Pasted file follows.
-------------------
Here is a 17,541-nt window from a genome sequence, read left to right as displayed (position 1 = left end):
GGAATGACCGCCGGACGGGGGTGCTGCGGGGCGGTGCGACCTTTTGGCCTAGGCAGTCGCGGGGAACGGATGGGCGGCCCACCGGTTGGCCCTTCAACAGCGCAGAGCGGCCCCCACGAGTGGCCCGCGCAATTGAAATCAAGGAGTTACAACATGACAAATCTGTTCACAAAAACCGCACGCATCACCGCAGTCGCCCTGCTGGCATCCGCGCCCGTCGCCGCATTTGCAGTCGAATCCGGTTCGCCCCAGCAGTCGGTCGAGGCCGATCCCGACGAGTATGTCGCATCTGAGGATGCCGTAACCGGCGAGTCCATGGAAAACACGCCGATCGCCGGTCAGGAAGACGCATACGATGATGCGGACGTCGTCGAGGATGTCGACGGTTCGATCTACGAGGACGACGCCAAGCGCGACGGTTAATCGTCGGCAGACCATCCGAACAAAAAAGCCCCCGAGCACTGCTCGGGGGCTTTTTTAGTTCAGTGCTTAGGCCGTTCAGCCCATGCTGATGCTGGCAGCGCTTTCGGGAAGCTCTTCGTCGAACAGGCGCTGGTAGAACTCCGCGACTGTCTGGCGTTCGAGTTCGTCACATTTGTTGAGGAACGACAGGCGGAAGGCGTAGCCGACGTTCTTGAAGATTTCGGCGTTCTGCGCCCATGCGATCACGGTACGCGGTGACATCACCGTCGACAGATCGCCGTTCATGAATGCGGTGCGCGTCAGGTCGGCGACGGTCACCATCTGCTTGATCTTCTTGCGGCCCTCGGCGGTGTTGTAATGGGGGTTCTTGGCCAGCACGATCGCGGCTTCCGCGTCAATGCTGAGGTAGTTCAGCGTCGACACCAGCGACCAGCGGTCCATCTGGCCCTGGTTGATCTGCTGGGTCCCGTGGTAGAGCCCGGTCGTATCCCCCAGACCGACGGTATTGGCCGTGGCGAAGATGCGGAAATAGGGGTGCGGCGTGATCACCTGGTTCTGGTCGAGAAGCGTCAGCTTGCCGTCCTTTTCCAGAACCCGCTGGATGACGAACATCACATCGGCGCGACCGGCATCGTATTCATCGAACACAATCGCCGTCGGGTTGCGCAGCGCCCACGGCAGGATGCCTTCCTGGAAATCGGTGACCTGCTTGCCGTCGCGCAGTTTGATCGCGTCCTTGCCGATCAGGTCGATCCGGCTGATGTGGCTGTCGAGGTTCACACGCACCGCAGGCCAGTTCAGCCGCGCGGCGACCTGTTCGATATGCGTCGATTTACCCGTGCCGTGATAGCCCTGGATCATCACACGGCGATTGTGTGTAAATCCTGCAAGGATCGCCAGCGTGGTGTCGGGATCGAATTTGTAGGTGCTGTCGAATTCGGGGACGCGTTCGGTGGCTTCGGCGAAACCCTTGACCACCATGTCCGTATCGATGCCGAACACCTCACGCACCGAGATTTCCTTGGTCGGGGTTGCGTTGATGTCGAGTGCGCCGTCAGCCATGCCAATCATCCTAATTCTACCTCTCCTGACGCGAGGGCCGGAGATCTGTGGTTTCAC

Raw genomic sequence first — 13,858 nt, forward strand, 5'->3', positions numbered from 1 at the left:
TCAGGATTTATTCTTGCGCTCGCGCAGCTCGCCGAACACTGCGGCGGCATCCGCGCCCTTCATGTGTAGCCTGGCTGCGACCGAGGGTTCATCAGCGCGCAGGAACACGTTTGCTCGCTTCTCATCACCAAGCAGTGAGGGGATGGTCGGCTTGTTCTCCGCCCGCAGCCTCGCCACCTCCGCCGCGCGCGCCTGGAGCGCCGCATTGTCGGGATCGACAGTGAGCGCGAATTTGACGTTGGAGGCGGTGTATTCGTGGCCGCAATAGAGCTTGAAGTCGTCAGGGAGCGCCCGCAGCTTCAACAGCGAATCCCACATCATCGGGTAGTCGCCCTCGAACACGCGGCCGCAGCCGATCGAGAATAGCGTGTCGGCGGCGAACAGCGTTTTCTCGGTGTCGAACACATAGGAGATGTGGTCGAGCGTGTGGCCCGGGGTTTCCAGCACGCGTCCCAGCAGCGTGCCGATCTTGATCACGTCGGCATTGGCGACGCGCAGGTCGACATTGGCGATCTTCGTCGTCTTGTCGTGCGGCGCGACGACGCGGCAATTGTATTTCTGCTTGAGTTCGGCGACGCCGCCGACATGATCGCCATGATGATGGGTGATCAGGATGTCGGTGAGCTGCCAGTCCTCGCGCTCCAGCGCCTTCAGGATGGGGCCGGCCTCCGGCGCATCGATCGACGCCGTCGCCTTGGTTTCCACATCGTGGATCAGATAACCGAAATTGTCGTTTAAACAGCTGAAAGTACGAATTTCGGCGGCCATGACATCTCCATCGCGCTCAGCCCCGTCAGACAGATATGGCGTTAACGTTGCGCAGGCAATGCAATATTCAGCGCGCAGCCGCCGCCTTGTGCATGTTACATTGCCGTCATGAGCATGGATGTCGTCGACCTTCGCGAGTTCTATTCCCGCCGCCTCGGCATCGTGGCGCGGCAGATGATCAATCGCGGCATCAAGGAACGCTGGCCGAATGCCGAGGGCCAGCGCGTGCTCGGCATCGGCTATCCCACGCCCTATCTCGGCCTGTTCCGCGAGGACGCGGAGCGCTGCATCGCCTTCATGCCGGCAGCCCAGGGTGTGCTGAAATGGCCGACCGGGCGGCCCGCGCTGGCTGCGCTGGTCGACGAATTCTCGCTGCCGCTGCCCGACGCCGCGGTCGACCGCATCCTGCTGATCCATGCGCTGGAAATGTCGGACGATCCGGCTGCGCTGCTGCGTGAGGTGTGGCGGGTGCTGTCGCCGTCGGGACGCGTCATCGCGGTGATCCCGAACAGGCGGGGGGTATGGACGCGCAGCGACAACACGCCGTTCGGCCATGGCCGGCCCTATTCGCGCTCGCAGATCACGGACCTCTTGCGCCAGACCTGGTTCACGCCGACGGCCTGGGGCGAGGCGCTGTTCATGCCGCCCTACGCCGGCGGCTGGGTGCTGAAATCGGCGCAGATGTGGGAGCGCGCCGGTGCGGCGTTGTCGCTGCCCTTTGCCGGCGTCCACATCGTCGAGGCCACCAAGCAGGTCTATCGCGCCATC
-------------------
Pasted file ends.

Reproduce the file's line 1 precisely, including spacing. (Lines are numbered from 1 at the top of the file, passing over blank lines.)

Here is a 17,541-nt window from a genome sequence, read left to right as displayed (position 1 = left end):